Tuesday, January 27, 2009

le 13 Janvier, Liberation?

The local "foo" came down from the mountain to parade around and show his defiance for this spectacle as the local choir warms up.

I sit and watch as the "foo" gives his reasoning for a faulty governement.

I sat up on the steps of the school with all the dignitaries and chiefs of my village

Mainly a "free day" from school, I am sure many of these children don't know why they all line up to march like militants.

I was there with my Womens Group UAPF (Union des Femmes Rural de Kpele-Akata),Many of these women were alive when the day of celebration was born and held contradicting feelings on the days events.

Women dressed in matching outfits celebrating the current administration.

My community marching back through village after the festivities.

A couple of weeks ago, I was back in Togo in time for the 13 Janvier. I had a meeting that morning with my group of women farmers in village and had no intentions of attending the celebration that was taking place at the middle school. My womens group are well aware of the history of the celebration and were not at all interested in participating but knew it would be good to get a little publicity. So I decided to see what all the buzz was about and attend the schinanigans....

So just to let you know the history of this day in Togo..here are some excerpts from the articles I found on it....
The recall of facts

In the beginning there was Togoland, administered by the Germans from 1884 following a protection treaty signed with a local king. After the First World War, the League of Nations and the United Nations put the territory under protection of France and England, which eventually split into two: Togo and Ghana. The United Nations requires guardianship to empower people in their care. Although this colony attached to them which predicts "positive aspects" withdrew, France is forced to lead, willy-nilly, Togo towards democracy and autonomy.

On 27 April 1958, the national parties CUT (Unit Togolaise Committee led by Sylvanus Olympio), JUVENTO (Togolese Youth Movement, an offshoot of the CUT) and MPT (Togolese People's Movement) won the elections. They lead Togo to its independence on 27 April 1960 and Sylvanus Olympio becomes the first president of the Togolese Republic. But this politician advised to turn to the former German and guardianship to England instead of allowing France to decide what is good or bad for its former colony. Many of his initiatives were deployed in Paris.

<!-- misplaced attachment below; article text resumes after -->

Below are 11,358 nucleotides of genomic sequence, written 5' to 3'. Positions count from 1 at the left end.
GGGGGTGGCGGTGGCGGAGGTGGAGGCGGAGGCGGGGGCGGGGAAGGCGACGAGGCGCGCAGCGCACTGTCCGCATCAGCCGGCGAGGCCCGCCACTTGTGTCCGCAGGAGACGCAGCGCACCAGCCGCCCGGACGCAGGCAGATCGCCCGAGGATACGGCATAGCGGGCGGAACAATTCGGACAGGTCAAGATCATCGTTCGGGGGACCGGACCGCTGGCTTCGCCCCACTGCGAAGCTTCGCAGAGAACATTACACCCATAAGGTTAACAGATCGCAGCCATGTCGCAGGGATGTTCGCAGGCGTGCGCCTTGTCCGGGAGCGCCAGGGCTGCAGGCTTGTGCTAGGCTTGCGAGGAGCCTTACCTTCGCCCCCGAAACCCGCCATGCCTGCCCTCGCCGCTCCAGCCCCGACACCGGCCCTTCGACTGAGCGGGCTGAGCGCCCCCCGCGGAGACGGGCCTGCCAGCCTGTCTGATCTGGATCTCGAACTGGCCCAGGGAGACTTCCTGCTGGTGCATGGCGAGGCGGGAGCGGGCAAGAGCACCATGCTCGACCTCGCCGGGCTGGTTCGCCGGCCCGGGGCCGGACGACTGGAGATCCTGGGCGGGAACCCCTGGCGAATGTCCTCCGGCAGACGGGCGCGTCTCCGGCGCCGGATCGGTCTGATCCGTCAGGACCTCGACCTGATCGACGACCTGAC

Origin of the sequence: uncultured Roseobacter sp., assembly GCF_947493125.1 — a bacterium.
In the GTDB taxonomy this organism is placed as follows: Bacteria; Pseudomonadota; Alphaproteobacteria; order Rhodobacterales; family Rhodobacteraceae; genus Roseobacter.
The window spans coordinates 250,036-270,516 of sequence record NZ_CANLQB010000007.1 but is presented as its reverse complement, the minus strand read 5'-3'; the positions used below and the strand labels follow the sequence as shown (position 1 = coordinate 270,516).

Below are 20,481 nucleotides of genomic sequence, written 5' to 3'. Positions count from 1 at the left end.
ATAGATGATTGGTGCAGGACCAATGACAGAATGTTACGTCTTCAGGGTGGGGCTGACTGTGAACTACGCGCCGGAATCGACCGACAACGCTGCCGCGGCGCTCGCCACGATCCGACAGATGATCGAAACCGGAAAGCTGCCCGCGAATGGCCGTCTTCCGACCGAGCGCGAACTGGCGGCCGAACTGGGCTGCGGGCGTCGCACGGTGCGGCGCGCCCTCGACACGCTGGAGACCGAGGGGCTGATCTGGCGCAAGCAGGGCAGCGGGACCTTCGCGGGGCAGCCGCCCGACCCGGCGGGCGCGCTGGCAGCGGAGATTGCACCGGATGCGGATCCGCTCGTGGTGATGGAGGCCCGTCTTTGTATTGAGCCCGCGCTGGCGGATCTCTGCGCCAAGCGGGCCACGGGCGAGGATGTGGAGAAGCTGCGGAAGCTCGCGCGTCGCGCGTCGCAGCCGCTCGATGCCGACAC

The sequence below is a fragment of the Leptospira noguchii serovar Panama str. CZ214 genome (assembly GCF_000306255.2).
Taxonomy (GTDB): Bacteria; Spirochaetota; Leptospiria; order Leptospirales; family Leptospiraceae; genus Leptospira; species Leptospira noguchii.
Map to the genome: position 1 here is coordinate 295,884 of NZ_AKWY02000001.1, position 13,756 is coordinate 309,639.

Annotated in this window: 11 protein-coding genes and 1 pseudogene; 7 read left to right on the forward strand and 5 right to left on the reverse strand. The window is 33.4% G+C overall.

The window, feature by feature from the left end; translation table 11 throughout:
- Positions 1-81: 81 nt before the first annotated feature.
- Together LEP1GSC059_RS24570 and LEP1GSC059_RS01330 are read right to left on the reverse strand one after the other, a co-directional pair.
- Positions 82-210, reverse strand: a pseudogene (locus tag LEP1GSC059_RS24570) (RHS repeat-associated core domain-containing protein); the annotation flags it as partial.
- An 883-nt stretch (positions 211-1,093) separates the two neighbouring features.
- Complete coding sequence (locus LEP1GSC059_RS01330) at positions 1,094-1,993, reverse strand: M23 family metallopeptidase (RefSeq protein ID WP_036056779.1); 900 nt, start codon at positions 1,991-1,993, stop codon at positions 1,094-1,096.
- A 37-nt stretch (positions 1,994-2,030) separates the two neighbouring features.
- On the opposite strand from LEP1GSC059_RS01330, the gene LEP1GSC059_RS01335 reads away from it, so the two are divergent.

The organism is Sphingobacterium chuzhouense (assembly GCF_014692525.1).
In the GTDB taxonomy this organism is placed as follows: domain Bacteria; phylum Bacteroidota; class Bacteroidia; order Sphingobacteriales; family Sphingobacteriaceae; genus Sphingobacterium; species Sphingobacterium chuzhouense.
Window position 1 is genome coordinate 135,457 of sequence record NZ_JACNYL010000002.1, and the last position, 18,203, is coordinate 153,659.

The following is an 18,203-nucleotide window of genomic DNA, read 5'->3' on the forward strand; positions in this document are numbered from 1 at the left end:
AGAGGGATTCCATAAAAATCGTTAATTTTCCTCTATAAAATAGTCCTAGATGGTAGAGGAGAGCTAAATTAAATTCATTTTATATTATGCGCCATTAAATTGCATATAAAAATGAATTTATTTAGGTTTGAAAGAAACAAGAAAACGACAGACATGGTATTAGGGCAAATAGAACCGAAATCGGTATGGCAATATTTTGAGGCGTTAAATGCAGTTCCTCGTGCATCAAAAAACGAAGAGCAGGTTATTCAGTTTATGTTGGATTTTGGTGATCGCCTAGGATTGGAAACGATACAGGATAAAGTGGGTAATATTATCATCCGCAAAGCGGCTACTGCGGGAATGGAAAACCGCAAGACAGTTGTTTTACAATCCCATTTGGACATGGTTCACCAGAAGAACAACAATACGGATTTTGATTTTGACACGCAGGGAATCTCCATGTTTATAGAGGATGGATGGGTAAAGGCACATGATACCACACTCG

On 13 January 1963, Sylvanus Olympio was assassinated by former non-commissioned officers of the French colonial empire, including a former sergeant Etienne Gnassingbe Eyadema. The young republic did not deliver, the coup failed, and a popular uprising in 1966 was quickly suppressed by the army, which became more and more present. It is still January 13, but in 1967,a second coup is administered and puts the power in the hands of Etienne Gnassingbe Eyadema, who became general in the meantime.

Dynasty Gnassingbé
The Rally of Togolese People (RPT) is founded by Gnassingbe Eyadema, the year of the coup of 1967. It took power and a totalitarian regime has arisen. Militias have repeatedly clash with the AFL (Armed Forces Togolese) after a popular uprising quickly suppressed on 05 September 1990. Youth are grouped under the names of Ekpémog (stone), Etumog and Abrafos (coupeurs heads) to name a few. Their struggle makes it possible to obtain a "charter party" on 12 April 1991, paving the way for a multiparty embryonnaire.
But when Etienne Gnassingbe Eyadema died on 05 April 2005, it is "natural" that his son Faure Gnassingbé Eyadema inherit power. Despite the changes announced, he clings to the presidential seat left by his father.

Meditation or celebration ?
In addition to the birth of multiparty politics, the popular uprising of October 05, 1990 will permit the establishment of a Sovereign National Conference which one of the symbolic, but significant, was the proclamation of 13 January as "day of reflection." Unfortunately, the powers that be do not hear as well and son prefers "celebrate" the "festival of liberation." One need visit Republicoftogo.com, the site of the Government of Togo: